Above: The author playing guitar in New York City, in the late ’80s, his hearing more or less intact
What do you hear when there’s nothing to hear? Seriously. I want to know. A quarter century of playing rock music—all variations on an aggressive, highly amplified strain found in the post-hardcore American underground of the ’80s and ’90s—is permanently inscribed in my inner ear. For me, it stays loud when things are quiet. When I wake up and shut down the white-noise machine, I hear one everlasting tone, which generally hovers around A. One recent morning, a different note—fainter than the root note, but easily discernible—pealed distinctly in the middle of my right ear, a lone stalactite hanging in a cave.
Music is forever, especially if you turn it up enough, and many 30- and 40-something indie-rock grads have long subjected their ears to truly astonishing stress. I liked to lean my forehead on my amp’s speaker enclosure when I played guitar. I liked the vibrations it sent into my skull. Sometimes, mid-song in my first band’s practice space, I’d stick my head in the bass drum. On tour in Europe in 1990, I ended one song each night by getting within inches of my (very loud) amp to produce some feedback. At times I’d get sudden spikes of treble that would turn my stomach and make me stumble, as if they’d briefly deranged whatever whorls of plumbing in my ears govern balance.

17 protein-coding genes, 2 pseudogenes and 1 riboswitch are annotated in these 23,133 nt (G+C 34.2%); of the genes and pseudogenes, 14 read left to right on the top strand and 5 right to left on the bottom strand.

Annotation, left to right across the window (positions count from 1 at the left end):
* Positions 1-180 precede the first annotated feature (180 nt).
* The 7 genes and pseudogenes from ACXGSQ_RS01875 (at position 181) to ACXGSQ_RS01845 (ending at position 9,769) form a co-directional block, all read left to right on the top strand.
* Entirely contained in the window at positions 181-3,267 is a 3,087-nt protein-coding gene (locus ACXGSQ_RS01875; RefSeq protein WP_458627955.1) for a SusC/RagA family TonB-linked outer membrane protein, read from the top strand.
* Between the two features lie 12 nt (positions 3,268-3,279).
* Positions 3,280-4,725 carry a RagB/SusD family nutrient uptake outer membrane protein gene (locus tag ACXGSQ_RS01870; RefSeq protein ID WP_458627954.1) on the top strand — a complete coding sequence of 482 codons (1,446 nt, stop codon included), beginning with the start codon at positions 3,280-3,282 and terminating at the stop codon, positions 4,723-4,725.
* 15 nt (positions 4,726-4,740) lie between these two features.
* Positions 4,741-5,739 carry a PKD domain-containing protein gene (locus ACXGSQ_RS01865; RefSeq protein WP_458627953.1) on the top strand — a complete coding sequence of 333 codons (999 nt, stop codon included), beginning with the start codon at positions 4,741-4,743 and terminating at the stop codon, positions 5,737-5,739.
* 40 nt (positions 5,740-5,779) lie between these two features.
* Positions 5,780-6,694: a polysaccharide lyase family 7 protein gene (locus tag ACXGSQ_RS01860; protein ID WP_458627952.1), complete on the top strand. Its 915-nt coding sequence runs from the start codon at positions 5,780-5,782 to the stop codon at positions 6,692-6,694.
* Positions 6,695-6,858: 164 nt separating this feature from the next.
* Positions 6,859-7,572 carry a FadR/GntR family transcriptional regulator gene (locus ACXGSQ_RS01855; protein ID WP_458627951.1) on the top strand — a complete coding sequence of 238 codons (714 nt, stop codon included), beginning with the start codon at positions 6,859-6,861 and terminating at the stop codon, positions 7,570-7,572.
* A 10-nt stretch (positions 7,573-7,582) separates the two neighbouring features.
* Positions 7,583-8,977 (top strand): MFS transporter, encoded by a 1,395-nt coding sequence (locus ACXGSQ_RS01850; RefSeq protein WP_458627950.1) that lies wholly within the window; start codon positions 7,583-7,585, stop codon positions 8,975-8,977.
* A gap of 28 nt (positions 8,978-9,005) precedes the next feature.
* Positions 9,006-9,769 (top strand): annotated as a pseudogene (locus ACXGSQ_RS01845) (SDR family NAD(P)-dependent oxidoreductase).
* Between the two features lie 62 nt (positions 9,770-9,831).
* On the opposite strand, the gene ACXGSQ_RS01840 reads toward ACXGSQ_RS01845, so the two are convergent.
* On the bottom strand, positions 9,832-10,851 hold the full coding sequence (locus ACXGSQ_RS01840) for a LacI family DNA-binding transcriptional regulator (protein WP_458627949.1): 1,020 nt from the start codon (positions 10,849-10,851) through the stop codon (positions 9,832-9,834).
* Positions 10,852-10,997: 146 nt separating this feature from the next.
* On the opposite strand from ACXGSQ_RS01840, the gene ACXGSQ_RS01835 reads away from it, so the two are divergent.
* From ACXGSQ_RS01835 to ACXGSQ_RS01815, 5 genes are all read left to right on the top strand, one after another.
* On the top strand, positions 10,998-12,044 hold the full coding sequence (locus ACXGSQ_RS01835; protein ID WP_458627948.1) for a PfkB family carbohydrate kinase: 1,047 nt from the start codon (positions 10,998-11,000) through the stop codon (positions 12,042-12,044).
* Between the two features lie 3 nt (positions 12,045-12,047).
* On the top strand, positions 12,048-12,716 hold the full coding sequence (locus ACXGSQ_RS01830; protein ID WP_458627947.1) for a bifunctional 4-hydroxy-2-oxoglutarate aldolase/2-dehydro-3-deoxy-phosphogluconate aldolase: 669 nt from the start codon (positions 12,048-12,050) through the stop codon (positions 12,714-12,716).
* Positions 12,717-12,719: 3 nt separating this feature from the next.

Extreme volume is nerd-macho. I couldn’t bench-press 250 pounds—actually, I couldn’t bench-press half of 250 pounds—but my band was much louder than yours. I sneered at those who wore earplugs at their shows. Earplugs turned the picture to black-and-white. Why would you do that? Onstage, your eyesight whiting out from the stage lights and your ears roasting from the decibels, the air seemed suffused with pure adrenaline. It lit you up like a city at night.
I finally started wearing earplugs onstage in 2002, after playing a particularly deafening show. When I went to bed that night, I heard not one but two distinct tones ringing in my right ear. Others have worse stories.
“I had a really weird experience playing our penultimate show,” says Pat Mahoney, the drummer for the just-disbanded LCD Soundsystem. “We started playing a song we hadn’t played in a long time. And it was so loud and my ears were so fatigued, it was like being snow-blind. I could tell there was tremendous noise, but I couldn’t identify any of it … It was fucking terrifying.” (Mahoney, as you may have guessed, wasn’t wearing earplugs.)
I haven’t experienced anything that dramatic, aside from that feedback-induced near-emesis. But I have to lean in, far in, to hear people in noisy rooms. A meal or a drink somewhere loud means I lose my voice, especially if my wife isn’t there to remind me that I’m shouting in order to hear myself.